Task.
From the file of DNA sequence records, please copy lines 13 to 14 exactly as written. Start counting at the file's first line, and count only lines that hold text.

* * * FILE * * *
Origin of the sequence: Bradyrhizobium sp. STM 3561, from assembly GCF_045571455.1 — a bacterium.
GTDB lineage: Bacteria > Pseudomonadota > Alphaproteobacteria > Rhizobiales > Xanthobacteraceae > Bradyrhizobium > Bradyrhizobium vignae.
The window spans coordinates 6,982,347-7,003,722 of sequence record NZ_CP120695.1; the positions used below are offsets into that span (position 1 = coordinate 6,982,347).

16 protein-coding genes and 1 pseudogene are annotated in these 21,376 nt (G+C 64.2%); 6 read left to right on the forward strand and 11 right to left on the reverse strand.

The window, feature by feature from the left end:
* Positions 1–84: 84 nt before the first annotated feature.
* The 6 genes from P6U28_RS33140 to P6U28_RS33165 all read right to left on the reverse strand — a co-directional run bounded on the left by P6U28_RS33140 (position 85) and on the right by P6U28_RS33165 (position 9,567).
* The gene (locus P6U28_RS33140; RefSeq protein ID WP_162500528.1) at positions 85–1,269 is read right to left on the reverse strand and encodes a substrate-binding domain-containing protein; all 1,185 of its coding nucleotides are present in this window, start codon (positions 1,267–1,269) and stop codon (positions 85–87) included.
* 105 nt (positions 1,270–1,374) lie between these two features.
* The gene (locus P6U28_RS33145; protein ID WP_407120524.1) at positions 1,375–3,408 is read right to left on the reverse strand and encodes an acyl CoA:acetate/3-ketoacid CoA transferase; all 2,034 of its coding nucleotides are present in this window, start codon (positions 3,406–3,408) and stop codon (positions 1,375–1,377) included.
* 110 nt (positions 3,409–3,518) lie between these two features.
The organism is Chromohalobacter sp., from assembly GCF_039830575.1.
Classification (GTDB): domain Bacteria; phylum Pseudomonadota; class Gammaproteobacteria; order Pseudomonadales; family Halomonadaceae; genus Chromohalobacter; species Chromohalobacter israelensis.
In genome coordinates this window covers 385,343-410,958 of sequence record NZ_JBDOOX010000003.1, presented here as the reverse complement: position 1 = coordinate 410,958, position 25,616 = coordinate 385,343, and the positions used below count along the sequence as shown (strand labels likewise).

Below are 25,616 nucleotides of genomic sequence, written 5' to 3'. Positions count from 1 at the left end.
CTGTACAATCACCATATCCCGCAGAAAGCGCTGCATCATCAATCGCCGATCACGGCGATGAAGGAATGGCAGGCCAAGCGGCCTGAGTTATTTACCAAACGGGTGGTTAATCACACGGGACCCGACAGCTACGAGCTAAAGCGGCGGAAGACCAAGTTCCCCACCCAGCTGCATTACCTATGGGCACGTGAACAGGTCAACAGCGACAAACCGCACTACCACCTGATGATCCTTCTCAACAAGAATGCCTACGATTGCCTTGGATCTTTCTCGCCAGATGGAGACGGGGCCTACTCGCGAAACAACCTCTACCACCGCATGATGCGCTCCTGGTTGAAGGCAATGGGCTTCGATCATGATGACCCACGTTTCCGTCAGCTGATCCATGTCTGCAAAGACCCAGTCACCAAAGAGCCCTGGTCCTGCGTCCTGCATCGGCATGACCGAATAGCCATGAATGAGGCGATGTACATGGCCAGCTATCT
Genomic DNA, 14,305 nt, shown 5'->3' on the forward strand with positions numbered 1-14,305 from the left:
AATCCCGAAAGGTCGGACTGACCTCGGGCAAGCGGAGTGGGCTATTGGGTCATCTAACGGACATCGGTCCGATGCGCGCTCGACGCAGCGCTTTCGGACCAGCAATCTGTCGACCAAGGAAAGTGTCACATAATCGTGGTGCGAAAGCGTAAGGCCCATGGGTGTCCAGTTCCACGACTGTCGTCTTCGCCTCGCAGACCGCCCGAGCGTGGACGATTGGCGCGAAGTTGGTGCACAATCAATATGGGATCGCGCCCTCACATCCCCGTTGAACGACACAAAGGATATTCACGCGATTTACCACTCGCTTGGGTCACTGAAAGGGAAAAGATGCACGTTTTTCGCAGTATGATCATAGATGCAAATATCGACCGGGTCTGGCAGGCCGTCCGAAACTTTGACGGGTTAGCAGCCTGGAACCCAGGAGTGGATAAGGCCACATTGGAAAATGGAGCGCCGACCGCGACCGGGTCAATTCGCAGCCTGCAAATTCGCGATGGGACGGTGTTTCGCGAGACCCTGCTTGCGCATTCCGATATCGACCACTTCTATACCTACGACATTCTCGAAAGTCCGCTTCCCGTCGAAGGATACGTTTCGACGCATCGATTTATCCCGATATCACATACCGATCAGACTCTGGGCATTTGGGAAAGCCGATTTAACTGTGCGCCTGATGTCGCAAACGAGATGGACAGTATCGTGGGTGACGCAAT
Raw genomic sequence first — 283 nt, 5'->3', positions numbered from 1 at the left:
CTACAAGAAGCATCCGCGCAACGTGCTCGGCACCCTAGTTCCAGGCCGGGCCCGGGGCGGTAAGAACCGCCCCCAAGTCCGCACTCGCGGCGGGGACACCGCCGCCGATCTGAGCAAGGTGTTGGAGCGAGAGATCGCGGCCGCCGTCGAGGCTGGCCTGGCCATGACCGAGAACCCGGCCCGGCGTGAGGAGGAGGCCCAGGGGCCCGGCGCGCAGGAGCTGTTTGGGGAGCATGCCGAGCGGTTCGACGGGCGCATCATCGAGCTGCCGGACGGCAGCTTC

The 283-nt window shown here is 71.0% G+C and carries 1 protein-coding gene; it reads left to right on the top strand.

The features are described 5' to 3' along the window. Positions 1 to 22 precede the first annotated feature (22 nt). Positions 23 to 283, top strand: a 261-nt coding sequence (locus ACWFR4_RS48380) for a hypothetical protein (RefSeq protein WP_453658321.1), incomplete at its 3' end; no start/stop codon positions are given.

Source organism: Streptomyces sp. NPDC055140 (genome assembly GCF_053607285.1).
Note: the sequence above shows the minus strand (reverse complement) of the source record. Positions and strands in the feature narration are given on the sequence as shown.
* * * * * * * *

Classification (GTDB): domain Bacteria; phylum Pseudomonadota; class Gammaproteobacteria; order Pseudomonadales; family Halomonadaceae; genus Chromohalobacter; species Chromohalobacter israelensis.
In genome coordinates this window covers 385,343-410,958 of sequence record NZ_JBDOOX010000003.1, presented here as the reverse complement: position 1 = coordinate 410,958, position 25,616 = coordinate 385,343, and the positions used below count along the sequence as shown (strand labels likewise).